We gave Atticus a bottle periodically around weeks 4-6, to make sure he'd take it. Once he was able to eat from the bottle, we forgot to keep it up...and now he hates it. I've left him alone with my husband a few times, and we've left him with my mom for a few date nights, and he just screams the entire time either of them try to feed him. I know he won't starve - once he's hungry enough, he'll eat, even if it's from the bottle. But how do we make things easier for my mom & husband in the meantime? He is a LOUD screamer, so it's a pretty miserable experience for them. And I'm going back to work next week, so they're going to have their hands full. He also hates pacifiers, but loves stuffing his hand in his mouth, so I think he just prefers sucking on skin to plastic. Anyone have tips or suggestions?
Getting the baby on the bottle
Could they try a cup or a spoon? My baby hates pacifiers too but does like certain toys that act like pacifiers while supervised (I say this since my kid likes to stick thhings over his whole face) in a way rather than his hands. Here are some ideas:
Edited by Sol_y_Paz - 11/19/12 at 3:51am
Oh, I feel for you. My older daughter never really did take a bottle, even after I went back to work, causing tons of stress for all concerned. This time around, it's been better but still hit or miss--some days my baby will take it no problem something my older daughter never did, but then other days she wants nothing to do with it.
FWIW, here's a copy of an email I wrote to a friend about the issue a while back, when she was stressing about returning to work when her son didn't take a bottle:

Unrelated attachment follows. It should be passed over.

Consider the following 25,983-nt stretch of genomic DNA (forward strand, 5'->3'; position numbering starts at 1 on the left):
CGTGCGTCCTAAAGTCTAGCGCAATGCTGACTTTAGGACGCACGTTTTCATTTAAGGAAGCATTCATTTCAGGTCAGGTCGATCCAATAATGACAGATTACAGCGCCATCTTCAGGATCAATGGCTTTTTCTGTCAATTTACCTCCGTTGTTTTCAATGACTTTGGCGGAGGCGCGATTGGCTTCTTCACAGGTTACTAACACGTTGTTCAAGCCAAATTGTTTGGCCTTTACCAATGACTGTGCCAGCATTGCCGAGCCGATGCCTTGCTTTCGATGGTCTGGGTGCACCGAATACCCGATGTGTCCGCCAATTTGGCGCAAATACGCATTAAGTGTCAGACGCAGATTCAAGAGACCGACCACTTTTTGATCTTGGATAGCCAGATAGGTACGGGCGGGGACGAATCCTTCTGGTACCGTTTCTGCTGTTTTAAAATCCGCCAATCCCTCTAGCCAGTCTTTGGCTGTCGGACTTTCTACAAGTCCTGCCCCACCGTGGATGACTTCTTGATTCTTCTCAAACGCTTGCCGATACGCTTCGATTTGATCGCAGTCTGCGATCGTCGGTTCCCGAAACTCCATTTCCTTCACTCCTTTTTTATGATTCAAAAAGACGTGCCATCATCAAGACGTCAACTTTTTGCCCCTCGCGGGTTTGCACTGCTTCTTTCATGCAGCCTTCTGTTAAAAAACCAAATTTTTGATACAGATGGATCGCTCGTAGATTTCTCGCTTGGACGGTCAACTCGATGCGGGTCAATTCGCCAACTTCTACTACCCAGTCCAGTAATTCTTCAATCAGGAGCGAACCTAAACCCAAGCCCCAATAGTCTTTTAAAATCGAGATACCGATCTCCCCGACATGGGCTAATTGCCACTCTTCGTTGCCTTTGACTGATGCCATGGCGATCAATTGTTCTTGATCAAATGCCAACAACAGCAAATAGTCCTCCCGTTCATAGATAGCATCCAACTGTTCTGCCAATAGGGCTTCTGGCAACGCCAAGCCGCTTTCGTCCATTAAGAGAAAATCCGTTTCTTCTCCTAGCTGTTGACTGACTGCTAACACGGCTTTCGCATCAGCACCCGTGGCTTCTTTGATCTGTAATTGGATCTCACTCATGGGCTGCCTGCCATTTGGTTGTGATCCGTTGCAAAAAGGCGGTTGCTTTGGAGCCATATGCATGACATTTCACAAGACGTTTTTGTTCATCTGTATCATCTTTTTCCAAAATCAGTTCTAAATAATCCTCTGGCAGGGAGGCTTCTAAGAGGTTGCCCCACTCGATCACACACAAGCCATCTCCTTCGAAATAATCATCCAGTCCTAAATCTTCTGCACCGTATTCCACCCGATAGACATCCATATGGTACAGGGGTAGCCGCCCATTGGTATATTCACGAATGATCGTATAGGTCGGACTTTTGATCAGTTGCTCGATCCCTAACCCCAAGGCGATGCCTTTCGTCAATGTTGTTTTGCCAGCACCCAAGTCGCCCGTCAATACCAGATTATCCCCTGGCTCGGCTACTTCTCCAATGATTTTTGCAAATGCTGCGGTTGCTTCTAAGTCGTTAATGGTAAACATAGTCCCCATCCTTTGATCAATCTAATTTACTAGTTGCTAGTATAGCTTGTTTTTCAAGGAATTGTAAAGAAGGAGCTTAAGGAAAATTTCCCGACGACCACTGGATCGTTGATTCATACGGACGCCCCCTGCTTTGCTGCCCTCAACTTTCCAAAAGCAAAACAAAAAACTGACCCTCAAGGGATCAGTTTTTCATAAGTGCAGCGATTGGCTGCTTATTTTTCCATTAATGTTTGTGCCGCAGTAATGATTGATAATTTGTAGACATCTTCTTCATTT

Ohh, the bottle dilemma. Yup, we definitely went through this,
and it is really stressful. I can only give you one piece
of certain advice--you will be able to return to work, and P will
not starve! Really, one way or another he’s going to get the milk he
needs. But I know that when you are in the middle of it, it doesn’t
always feel like that.
So, other advice, since I have spent way too much time thinking and
reading about this and talking to my friends who babies were going
through the same thing. It seems like there are basically three types
of kids (putting aside those magical babies that just take to a bottle
immediately ;)). Some babies, it’s just a matter of trying lots of
different variables. So if you haven’t already, I’d try just about
whatever variation you can think of—different bottles (the Playtex
drop-ins with rubber nipples worked best for us), different types of
nipples (the trick is to match to your flow, so if like me you have a
really fast flow, you actually will probably have better luck with a
fast flow nipple made for older babies), warm v. cold, freshly pumped